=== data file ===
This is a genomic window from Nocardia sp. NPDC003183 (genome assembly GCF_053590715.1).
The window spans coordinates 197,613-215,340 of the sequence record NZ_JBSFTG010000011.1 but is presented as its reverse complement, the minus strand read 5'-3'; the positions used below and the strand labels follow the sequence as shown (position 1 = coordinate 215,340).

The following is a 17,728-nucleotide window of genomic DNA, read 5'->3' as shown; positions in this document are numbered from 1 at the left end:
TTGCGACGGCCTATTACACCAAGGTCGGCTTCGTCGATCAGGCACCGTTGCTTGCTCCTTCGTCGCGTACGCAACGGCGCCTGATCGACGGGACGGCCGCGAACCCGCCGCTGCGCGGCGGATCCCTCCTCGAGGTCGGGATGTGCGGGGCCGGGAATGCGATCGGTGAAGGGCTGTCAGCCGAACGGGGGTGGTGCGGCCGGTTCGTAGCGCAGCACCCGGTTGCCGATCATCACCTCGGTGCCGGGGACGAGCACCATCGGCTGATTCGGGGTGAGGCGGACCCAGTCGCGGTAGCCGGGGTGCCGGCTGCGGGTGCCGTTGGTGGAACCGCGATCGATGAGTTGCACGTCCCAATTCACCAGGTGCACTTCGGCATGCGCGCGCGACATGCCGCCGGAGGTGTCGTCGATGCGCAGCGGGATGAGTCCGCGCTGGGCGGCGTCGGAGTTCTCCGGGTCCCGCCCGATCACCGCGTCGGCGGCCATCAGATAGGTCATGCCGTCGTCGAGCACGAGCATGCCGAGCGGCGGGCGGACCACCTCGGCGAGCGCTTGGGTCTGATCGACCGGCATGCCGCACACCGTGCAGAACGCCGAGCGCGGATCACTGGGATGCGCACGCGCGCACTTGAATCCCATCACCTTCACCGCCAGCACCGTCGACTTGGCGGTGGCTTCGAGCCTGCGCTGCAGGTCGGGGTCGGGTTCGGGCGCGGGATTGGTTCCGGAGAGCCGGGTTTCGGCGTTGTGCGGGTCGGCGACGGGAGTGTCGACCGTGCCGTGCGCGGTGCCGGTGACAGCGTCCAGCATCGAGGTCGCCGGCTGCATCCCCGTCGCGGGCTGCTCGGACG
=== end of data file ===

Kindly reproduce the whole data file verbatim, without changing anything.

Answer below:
This is a genomic window from Nocardia sp. NPDC003183 (genome assembly GCF_053590715.1).
The window spans coordinates 197,613-215,340 of the sequence record NZ_JBSFTG010000011.1 but is presented as its reverse complement, the minus strand read 5'-3'; the positions used below and the strand labels follow the sequence as shown (position 1 = coordinate 215,340).

The following is a 17,728-nucleotide window of genomic DNA, read 5'->3' as shown; positions in this document are numbered from 1 at the left end:
TTGCGACGGCCTATTACACCAAGGTCGGCTTCGTCGATCAGGCACCGTTGCTTGCTCCTTCGTCGCGTACGCAACGGCGCCTGATCGACGGGACGGCCGCGAACCCGCCGCTGCGCGGCGGATCCCTCCTCGAGGTCGGGATGTGCGGGGCCGGGAATGCGATCGGTGAAGGGCTGTCAGCCGAACGGGGGTGGTGCGGCCGGTTCGTAGCGCAGCACCCGGTTGCCGATCATCACCTCGGTGCCGGGGACGAGCACCATCGGCTGATTCGGGGTGAGGCGGACCCAGTCGCGGTAGCCGGGGTGCCGGCTGCGGGTGCCGTTGGTGGAACCGCGATCGATGAGTTGCACGTCCCAATTCACCAGGTGCACTTCGGCATGCGCGCGCGACATGCCGCCGGAGGTGTCGTCGATGCGCAGCGGGATGAGTCCGCGCTGGGCGGCGTCGGAGTTCTCCGGGTCCCGCCCGATCACCGCGTCGGCGGCCATCAGATAGGTCATGCCGTCGTCGAGCACGAGCATGCCGAGCGGCGGGCGGACCACCTCGGCGAGCGCTTGGGTCTGATCGACCGGCATGCCGCACACCGTGCAGAACGCCGAGCGCGGATCACTGGGATGCGCACGCGCGCACTTGAATCCCATCACCTTCACCGCCAGCACCGTCGACTTGGCGGTGGCTTCGAGCCTGCGCTGCAGGTCGGGGTCGGGTTCGGGCGCGGGATTGGTTCCGGAGAGCCGGGTTTCGGCGTTGTGCGGGTCGGCGACGGGAGTGTCGACCGTGCCGTGCGCGGTGCCGGTGACAGCGTCCAGCATCGAGGTCGCCGGCTGCATCCCCGTCGCGGGCTGCTCGGACG